However, the difference was in scope. Measure DD would apply to any zoning changes that would have the effect of converting any public land to private use; change business zoning to residential or mixed-use developments with certain density limits; or "Significantly increase" traffic, density or intensity of use in a neighborhood, while Measure EE would Prevent any zoning changes to non-residential uses in single family dwelling neighborhoods, prevent the rezoning of parks and open space to any other type of zoning, limit the height of buildings within the Coastal Zone to current 45-foot specifications.[23]

Measure DD was an initiative that earned a place on the ballot because its supporters collected over 6,000 signatures on petitions, while Measure EE was placed on the November ballot through the referral process by a vote of the Redondo Beach City Council. Out of Redondo’s 39,155 registered voters, 29,653 voted on Measure DD, and 28,570 voted on Measure EE, with the turnout being 75.7 percent and 72.9 percent respectively.[24] Measure DD passed 52.7 – 41.3 percent, and Measure EE passed 50.9 – 49.1 percent. When two initiative measures conflict, the one with the greatest number of votes wins, and since Measure DD defeated Measure EE by 2,884 votes, it was added to the Redondo Beach City Charter.[25] On July 30th, 2010 the Los Angeles Superior Court Judge Robert O’Brien confirmed that Measure DD was broad in scope, as intended by the voters.[26]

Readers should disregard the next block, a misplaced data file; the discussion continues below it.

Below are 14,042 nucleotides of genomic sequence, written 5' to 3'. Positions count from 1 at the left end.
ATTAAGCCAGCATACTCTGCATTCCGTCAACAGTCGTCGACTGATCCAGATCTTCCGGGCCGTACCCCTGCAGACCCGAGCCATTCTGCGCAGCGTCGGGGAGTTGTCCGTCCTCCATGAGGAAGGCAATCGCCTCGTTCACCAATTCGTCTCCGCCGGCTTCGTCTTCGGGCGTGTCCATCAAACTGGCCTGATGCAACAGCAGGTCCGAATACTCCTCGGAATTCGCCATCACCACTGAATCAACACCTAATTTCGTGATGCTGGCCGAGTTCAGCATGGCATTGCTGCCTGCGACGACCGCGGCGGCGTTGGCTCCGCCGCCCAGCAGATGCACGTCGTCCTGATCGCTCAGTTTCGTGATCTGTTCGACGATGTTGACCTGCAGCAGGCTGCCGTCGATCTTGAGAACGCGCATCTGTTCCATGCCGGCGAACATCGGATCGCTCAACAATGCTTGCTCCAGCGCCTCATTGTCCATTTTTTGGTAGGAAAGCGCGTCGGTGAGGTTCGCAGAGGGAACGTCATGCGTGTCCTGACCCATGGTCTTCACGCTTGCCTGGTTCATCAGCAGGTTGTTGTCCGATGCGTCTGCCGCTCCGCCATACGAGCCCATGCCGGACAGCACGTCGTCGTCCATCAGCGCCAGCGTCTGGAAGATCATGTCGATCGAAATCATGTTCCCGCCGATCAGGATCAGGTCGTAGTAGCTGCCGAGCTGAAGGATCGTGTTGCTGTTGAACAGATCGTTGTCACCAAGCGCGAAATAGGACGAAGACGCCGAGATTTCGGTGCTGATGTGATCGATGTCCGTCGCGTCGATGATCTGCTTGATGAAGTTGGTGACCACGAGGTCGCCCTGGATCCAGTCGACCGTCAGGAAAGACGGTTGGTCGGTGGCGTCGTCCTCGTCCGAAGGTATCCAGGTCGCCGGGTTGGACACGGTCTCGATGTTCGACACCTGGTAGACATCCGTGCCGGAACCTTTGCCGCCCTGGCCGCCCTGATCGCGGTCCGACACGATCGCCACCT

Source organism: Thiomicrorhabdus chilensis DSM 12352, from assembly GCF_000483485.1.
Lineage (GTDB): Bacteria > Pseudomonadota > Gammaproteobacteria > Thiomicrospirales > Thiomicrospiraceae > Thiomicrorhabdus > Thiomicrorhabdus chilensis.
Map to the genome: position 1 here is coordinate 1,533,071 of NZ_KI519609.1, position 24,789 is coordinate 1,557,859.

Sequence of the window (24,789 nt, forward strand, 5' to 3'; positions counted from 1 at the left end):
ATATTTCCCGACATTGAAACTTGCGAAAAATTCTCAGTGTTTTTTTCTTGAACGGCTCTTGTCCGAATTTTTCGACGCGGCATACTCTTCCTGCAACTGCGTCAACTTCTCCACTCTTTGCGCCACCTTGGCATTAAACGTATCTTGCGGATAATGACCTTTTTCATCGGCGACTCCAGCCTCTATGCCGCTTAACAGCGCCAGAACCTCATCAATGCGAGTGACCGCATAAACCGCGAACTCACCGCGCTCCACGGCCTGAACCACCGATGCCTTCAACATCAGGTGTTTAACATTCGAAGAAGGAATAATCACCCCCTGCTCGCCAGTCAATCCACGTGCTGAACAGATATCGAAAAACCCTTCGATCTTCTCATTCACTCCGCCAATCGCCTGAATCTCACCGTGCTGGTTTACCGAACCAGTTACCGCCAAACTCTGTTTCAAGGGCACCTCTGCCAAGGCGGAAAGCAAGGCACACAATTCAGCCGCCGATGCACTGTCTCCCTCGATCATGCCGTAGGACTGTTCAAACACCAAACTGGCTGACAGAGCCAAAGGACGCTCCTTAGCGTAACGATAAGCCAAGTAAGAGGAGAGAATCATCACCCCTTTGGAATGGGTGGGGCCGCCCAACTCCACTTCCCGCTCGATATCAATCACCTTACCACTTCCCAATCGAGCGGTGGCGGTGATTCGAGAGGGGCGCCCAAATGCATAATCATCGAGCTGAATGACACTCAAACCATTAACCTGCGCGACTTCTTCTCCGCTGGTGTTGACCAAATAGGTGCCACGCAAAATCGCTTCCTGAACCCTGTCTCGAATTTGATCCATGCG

Measures G, A, B, and C

Measure DD led to the passage of Measure G.[27] It passed, 12,622 votes to 11,422 votes, but the debate continued.[28] Building a Better Redondo proposed Measure A in November of 2013, which would have zoned 60 percent of the AES property as parkland and the rest – commercial.[29] AES spent over $650K on the campaign promising everything from power failures to huge lawsuits if Measure A won. Measure A failed, with 6,553 “no” votes and 6,295 “yes” votes.[30]

Possibly buoyed by Measure A’s failure, AES, the operator of the powerplant and owner of the property, proposed Measure B, a mixed use development with residential and commercial components, and poured over $1M into the campaign.[31] Measure B failed, with 6,684 “no” votes and 6,072 “yes” votes.[32] In 2017 another activist group, Rescue Our Waterfront, which had quite a few crossover members from Building a Better Redondo, proposed Measure C.[33] This was in reaction to a project called "The Waterfront" (a retail, dining, entertainment destination center), which moved the required boat ramp to Mole B, which would impact outrigger canoe clubs and was deemed dangerous by Harbor Patrol staff. Measure C, or the King Harbor CARE Act, would tighten up the zoning passed in Measure G. It was designed to ensure long established recreational uses and views of the harbor were protected in future development and prevent the impacts of the proposed "Waterfront" project. The measure passed, with 9,229 “yes” votes and 6,925 “no” votes, and swept Mayor Bill Brand, and Councilmembers Todd Lowenstein and Nils Nehrenheim into office.[34]

The developer responded with a lawsuit.[35] On August 9th, 2018, the California Coastal Commission certified Measure C, as is, without the additions that were suggested by its own staff, thus ending the ten year old saga.[36]

Other Languages
العربية: ريدوندو بيتش
български: Редондо Бийч
català: Redondo Beach
čeština: Redondo Beach
Deutsch: Redondo Beach
español: Redondo Beach
한국어: 리돈도비치
Kreyòl ayisyen: Redondo Beach, Kalifòni
Nederlands: Redondo Beach
oʻzbekcha/ўзбекча: Redondo Beach (California)
português: Redondo Beach
ślůnski: Redondo Beach
srpskohrvatski / српскохрватски: Redondo Beach, California
svenska: Redondo Beach
Volapük: Redondo Beach